U.S. cattle feedlots are expecting slight losses in 2013 in the wake of high livestock feed costs, according to Michael Swanson, an agricultural economist at Wells Fargo & Co. 

The U.S. herd reached a 61-year low after the 2012 drought, the worst drought since the 1930s and one which sent corn prices to an all-time high. "Economically, we use price to ration or to increase supply," said Swanson. "Our supply is that much more constrained." Cattle prices rose to a record $1.35175 a pound on the Chicago Mercantile Exchange on January 11. In 2012, futures climbed 8.9 percent, the fourth straight increase.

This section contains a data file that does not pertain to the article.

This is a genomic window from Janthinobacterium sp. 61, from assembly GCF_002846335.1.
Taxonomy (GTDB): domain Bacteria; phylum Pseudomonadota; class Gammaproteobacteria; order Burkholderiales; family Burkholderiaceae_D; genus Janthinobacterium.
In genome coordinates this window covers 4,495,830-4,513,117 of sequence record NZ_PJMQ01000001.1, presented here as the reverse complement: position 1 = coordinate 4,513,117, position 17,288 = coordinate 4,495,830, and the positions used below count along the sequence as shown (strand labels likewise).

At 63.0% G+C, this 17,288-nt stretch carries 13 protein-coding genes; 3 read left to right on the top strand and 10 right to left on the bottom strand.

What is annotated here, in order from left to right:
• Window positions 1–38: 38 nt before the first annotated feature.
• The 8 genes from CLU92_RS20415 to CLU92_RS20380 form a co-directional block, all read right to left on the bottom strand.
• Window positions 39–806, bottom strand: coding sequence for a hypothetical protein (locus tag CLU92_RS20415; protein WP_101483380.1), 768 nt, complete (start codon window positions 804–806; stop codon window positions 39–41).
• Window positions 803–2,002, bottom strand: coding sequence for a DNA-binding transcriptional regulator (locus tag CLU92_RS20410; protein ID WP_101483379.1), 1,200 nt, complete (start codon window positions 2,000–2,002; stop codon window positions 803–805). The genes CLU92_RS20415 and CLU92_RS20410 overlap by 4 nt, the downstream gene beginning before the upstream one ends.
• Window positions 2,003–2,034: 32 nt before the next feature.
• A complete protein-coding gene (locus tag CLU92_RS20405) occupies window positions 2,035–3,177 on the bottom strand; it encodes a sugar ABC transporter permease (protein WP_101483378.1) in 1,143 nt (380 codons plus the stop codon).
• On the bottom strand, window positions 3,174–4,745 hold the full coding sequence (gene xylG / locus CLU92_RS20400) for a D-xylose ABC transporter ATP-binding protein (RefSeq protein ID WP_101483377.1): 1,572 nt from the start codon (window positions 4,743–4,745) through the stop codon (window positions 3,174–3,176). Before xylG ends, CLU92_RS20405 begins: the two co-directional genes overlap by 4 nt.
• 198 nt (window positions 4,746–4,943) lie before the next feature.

Higher animal weights have tempered the decline in the size of the herd, supporting beef production, said Swanson. Average steer weights were 1,503 pounds on February 4 and February 5, up 1 percent from the same days in 2012, according to U.S. Department of Agriculture data. But meatpackers may not allow weights to go up, as heavier animals yield more fat that can't be sold, and high corn costs make raising beefier cattle less attractive, said Swanson.